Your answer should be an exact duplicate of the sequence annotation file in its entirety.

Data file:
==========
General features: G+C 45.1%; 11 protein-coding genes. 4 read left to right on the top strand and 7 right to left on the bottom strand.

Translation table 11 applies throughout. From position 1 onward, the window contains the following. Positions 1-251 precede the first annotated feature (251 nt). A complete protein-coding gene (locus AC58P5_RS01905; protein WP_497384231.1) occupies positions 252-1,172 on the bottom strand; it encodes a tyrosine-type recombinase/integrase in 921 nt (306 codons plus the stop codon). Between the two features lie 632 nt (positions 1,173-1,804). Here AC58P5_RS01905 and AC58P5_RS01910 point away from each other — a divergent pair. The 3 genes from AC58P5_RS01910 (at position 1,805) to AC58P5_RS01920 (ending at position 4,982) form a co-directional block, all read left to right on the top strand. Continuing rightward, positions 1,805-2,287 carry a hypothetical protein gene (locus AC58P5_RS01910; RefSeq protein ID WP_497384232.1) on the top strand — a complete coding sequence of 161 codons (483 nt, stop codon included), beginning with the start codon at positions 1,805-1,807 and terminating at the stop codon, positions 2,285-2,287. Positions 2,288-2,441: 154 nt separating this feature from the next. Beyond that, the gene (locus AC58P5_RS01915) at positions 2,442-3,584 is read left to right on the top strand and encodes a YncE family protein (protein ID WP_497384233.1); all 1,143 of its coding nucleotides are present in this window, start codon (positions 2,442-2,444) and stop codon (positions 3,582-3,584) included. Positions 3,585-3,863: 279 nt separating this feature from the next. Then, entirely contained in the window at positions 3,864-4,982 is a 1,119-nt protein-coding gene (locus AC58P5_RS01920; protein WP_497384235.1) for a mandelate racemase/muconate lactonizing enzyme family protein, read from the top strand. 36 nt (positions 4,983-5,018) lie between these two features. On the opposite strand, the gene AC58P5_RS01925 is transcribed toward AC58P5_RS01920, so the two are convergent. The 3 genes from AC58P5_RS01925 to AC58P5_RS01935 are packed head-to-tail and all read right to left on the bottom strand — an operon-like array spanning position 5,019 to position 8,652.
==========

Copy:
General features: G+C 45.1%; 11 protein-coding genes. 4 read left to right on the top strand and 7 right to left on the bottom strand.

Translation table 11 applies throughout. From position 1 onward, the window contains the following. Positions 1-251 precede the first annotated feature (251 nt). A complete protein-coding gene (locus AC58P5_RS01905; protein WP_497384231.1) occupies positions 252-1,172 on the bottom strand; it encodes a tyrosine-type recombinase/integrase in 921 nt (306 codons plus the stop codon). Between the two features lie 632 nt (positions 1,173-1,804). Here AC58P5_RS01905 and AC58P5_RS01910 point away from each other — a divergent pair. The 3 genes from AC58P5_RS01910 (at position 1,805) to AC58P5_RS01920 (ending at position 4,982) form a co-directional block, all read left to right on the top strand. Continuing rightward, positions 1,805-2,287 carry a hypothetical protein gene (locus AC58P5_RS01910; RefSeq protein ID WP_497384232.1) on the top strand — a complete coding sequence of 161 codons (483 nt, stop codon included), beginning with the start codon at positions 1,805-1,807 and terminating at the stop codon, positions 2,285-2,287. Positions 2,288-2,441: 154 nt separating this feature from the next. Beyond that, the gene (locus AC58P5_RS01915) at positions 2,442-3,584 is read left to right on the top strand and encodes a YncE family protein (protein ID WP_497384233.1); all 1,143 of its coding nucleotides are present in this window, start codon (positions 2,442-2,444) and stop codon (positions 3,582-3,584) included. Positions 3,585-3,863: 279 nt separating this feature from the next. Then, entirely contained in the window at positions 3,864-4,982 is a 1,119-nt protein-coding gene (locus AC58P5_RS01920; protein WP_497384235.1) for a mandelate racemase/muconate lactonizing enzyme family protein, read from the top strand. 36 nt (positions 4,983-5,018) lie between these two features. On the opposite strand, the gene AC58P5_RS01925 is transcribed toward AC58P5_RS01920, so the two are convergent. The 3 genes from AC58P5_RS01925 to AC58P5_RS01935 are packed head-to-tail and all read right to left on the bottom strand — an operon-like array spanning position 5,019 to position 8,652.